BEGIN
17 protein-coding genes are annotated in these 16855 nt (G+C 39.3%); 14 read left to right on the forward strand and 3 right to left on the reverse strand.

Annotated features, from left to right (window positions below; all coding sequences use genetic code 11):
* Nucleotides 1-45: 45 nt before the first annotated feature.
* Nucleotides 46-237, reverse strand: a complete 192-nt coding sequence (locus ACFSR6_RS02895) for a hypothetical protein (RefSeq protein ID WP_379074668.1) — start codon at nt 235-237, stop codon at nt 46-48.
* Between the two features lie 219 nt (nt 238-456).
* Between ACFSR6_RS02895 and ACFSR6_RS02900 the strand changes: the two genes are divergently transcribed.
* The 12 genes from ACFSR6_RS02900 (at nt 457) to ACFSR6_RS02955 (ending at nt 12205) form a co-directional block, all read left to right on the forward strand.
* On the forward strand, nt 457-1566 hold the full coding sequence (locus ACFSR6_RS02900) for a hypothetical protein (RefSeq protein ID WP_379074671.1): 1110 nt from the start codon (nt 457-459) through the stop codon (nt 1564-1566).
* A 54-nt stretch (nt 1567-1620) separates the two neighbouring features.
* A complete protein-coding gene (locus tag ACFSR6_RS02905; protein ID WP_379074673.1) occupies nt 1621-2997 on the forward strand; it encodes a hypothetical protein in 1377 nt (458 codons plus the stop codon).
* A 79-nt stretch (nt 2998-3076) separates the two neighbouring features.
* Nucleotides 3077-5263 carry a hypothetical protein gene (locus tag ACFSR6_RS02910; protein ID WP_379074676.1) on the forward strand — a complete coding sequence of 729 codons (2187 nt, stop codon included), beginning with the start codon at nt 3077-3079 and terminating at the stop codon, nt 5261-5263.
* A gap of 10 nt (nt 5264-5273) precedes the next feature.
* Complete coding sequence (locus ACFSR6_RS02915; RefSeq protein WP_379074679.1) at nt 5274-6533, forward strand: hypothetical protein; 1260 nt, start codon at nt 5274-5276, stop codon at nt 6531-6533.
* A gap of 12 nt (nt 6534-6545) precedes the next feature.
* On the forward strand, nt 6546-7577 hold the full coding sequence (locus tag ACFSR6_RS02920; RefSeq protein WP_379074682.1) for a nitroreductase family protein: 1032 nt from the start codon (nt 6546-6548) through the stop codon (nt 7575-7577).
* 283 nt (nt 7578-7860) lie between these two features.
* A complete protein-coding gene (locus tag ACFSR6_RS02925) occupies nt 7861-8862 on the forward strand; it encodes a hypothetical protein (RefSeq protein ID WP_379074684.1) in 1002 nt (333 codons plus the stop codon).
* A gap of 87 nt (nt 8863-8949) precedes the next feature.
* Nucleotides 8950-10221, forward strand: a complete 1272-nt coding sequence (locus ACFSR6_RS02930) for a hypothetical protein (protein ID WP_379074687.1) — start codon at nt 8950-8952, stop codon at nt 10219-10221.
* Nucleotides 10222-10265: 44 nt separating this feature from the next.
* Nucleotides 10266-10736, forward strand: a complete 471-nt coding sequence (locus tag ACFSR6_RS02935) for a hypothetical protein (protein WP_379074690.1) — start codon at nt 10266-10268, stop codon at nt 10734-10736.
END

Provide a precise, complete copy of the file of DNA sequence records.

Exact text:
17 protein-coding genes are annotated in these 16855 nt (G+C 39.3%); 14 read left to right on the forward strand and 3 right to left on the reverse strand.

Annotated features, from left to right (window positions below; all coding sequences use genetic code 11):
* Nucleotides 1-45: 45 nt before the first annotated feature.
* Nucleotides 46-237, reverse strand: a complete 192-nt coding sequence (locus ACFSR6_RS02895) for a hypothetical protein (RefSeq protein ID WP_379074668.1) — start codon at nt 235-237, stop codon at nt 46-48.
* Between the two features lie 219 nt (nt 238-456).
* Between ACFSR6_RS02895 and ACFSR6_RS02900 the strand changes: the two genes are divergently transcribed.
* The 12 genes from ACFSR6_RS02900 (at nt 457) to ACFSR6_RS02955 (ending at nt 12205) form a co-directional block, all read left to right on the forward strand.
* On the forward strand, nt 457-1566 hold the full coding sequence (locus ACFSR6_RS02900) for a hypothetical protein (RefSeq protein ID WP_379074671.1): 1110 nt from the start codon (nt 457-459) through the stop codon (nt 1564-1566).
* A 54-nt stretch (nt 1567-1620) separates the two neighbouring features.
* A complete protein-coding gene (locus tag ACFSR6_RS02905; protein ID WP_379074673.1) occupies nt 1621-2997 on the forward strand; it encodes a hypothetical protein in 1377 nt (458 codons plus the stop codon).
* A 79-nt stretch (nt 2998-3076) separates the two neighbouring features.
* Nucleotides 3077-5263 carry a hypothetical protein gene (locus tag ACFSR6_RS02910; protein ID WP_379074676.1) on the forward strand — a complete coding sequence of 729 codons (2187 nt, stop codon included), beginning with the start codon at nt 3077-3079 and terminating at the stop codon, nt 5261-5263.
* A gap of 10 nt (nt 5264-5273) precedes the next feature.
* Complete coding sequence (locus ACFSR6_RS02915; RefSeq protein WP_379074679.1) at nt 5274-6533, forward strand: hypothetical protein; 1260 nt, start codon at nt 5274-5276, stop codon at nt 6531-6533.
* A gap of 12 nt (nt 6534-6545) precedes the next feature.
* On the forward strand, nt 6546-7577 hold the full coding sequence (locus tag ACFSR6_RS02920; RefSeq protein WP_379074682.1) for a nitroreductase family protein: 1032 nt from the start codon (nt 6546-6548) through the stop codon (nt 7575-7577).
* 283 nt (nt 7578-7860) lie between these two features.
* A complete protein-coding gene (locus tag ACFSR6_RS02925) occupies nt 7861-8862 on the forward strand; it encodes a hypothetical protein (RefSeq protein ID WP_379074684.1) in 1002 nt (333 codons plus the stop codon).
* A gap of 87 nt (nt 8863-8949) precedes the next feature.
* Nucleotides 8950-10221, forward strand: a complete 1272-nt coding sequence (locus ACFSR6_RS02930) for a hypothetical protein (protein ID WP_379074687.1) — start codon at nt 8950-8952, stop codon at nt 10219-10221.
* Nucleotides 10222-10265: 44 nt separating this feature from the next.
* Nucleotides 10266-10736, forward strand: a complete 471-nt coding sequence (locus tag ACFSR6_RS02935) for a hypothetical protein (protein WP_379074690.1) — start codon at nt 10266-10268, stop codon at nt 10734-10736.